When I was in elementary school, my mom enrolled me in a cooking class. Even though my banana bread was mostly black and the granola chewed like gravel, I was excited about my new skills.
One night, Mom let me make family dinner from a beginner’s cookbook. I constructed little fruit salads that were supposed to look like Snoopy from the Peanuts cartoons. Canned pear halves made up the heads, raisins were eyes and maraschino cherries stood in for noses. For the main course I prepared pork chops. Why my mother thought it was okay to let a fourth grader play Russian roulette with trichinosis is beyond me.
I’m what southern folks call a “bless your heart” kind of cook. As in, “She tries so hard, but everything she touches turns to carcinogens. Bless her heart.” Despite frequent failures, I continue to experiment, and even when my concoctions flop, I come back the next day and try again (except for the barf tuna, which was quickly taken out of rotation).
One day, I turned the oven on and suddenly found myself enveloped in a massive fireball. After making sure I was still in more or less one piece, I dashed across the street and begged my neighbor to turn off the gas in my kitchen. Why we didn’t think to call the fire department is a mystery.
Later, when I told my husband, Bill, he thought I was exaggerating. You’d think my missing eyebrows would’ve tipped him off, but no. After my brief cooking strike, the oven blew with Bill at the helm, and all of a sudden, buying a new oven became a priority. I didn’t need to say “I told you so.” He knew exactly what I was thinking as I stared into his brow-less eyes and smirked. It wasn’t my finest hour, but it was satisfying.
That I’ve been involved in more than one explosion is worth noting, as is the fact that the second time it happened I was a guest in someone else’s home. I was staying with a friend in Connecticut one summer and wanted to thank her for her hospitality, so I went to the market and picked up some fresh ingredients for a nice dinner. When I returned to the apartment and investigated the kitchen, I realized I didn’t know how to work the oven, and no one else was home. I learned a valuable lesson that night: A pilot light doesn’t need to be preheated. In fact, that steady stream of natural gas you’re letting into the room is rather unstable, so when you strike a match, an amazing thing happens: BOOM! And that’s how I got my facial hair problem under control.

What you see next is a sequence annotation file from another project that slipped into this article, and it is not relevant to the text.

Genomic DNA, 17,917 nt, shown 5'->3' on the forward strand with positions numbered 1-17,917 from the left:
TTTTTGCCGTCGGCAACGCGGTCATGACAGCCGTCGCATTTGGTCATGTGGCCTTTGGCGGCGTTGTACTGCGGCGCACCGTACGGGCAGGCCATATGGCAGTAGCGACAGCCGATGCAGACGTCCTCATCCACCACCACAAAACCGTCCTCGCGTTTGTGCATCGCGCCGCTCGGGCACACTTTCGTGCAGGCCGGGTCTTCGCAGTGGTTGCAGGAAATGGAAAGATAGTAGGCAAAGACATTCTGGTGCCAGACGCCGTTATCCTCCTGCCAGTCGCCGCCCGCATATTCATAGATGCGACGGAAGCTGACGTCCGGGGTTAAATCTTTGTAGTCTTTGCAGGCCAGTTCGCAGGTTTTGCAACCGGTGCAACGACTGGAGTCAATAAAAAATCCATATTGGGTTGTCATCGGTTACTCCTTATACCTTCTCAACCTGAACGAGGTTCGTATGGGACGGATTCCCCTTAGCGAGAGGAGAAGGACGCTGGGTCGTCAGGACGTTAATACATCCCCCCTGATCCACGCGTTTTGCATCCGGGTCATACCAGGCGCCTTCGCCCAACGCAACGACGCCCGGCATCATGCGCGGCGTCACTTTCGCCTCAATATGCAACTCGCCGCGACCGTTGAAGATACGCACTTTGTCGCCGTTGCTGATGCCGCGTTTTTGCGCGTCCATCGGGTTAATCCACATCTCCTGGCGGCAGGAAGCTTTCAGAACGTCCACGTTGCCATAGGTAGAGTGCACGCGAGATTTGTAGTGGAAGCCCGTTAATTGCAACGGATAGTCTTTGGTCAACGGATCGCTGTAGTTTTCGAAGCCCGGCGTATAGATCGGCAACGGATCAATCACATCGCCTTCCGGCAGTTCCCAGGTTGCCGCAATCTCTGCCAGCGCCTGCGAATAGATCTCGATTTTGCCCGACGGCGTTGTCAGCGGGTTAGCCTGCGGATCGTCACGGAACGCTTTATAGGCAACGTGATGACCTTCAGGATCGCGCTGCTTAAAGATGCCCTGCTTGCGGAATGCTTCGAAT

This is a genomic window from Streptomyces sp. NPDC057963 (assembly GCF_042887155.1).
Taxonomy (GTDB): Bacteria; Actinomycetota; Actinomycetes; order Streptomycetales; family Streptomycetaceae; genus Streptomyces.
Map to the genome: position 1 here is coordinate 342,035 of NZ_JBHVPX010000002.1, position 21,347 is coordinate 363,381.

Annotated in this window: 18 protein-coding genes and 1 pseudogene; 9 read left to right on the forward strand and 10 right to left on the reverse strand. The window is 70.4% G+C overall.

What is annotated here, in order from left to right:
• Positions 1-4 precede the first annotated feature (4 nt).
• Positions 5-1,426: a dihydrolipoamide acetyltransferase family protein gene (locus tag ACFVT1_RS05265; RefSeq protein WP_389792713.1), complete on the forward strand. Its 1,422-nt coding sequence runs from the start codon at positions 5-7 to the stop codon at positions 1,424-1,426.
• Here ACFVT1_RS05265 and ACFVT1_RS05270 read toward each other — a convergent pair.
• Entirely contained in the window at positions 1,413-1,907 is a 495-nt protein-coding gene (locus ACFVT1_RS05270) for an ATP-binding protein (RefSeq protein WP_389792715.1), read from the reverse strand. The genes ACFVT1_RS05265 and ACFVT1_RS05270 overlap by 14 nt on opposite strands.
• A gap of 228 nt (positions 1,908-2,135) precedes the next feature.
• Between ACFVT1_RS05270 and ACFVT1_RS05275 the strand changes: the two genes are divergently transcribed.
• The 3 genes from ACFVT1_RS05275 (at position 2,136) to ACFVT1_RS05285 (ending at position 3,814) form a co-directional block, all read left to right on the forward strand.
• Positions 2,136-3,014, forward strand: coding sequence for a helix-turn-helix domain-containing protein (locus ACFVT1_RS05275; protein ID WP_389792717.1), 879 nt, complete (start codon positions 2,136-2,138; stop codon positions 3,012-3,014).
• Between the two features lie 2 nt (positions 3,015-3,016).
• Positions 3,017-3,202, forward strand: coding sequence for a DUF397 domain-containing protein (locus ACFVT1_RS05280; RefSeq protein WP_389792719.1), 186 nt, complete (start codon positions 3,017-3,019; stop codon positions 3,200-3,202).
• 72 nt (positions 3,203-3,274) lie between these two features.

The key to cooking, I’ve found, is to have or feign confidence. The first time I tried making lasagna, I forgot to include the noodles, but did that stop me from making lasagna again? No. And the second time I tried making lasagna, I forgot to include the cheese, but did that stop me? (Actually, it did. I haven’t made lasagna in over 20 years.)
Pasta blunders notwithstanding, I try to stay positive. Just the other day I accidentally roasted a measuring spoon along with some broccoli, but I’m not going to stop roasting things or measuring stuff. The tabouli soup was a bomb, and people are still recovering from my salt cookies, yet I keep trying. I have to believe my next meal will be a complete success. Or maybe the one after that.
Bless her heart.
Ilene Haddad is a graphic designer, cartoonist and writer. She was a winner in the WOW! Women on Writing creative nonfiction essay contest and a finalist in the Writers’ League of Texas’ annual manuscript contest for essays from her current project, a humorous illustrated memoir about her mixed/mixed up marriage. Her work has been published in Foliate Oak Literary Magazine and with the National Headache Foundation. Ilene lives in Austin with her eccentric husband and two useless lapdogs, all of whom inspire her work and feature prominently in her cartoons and book-in-progress.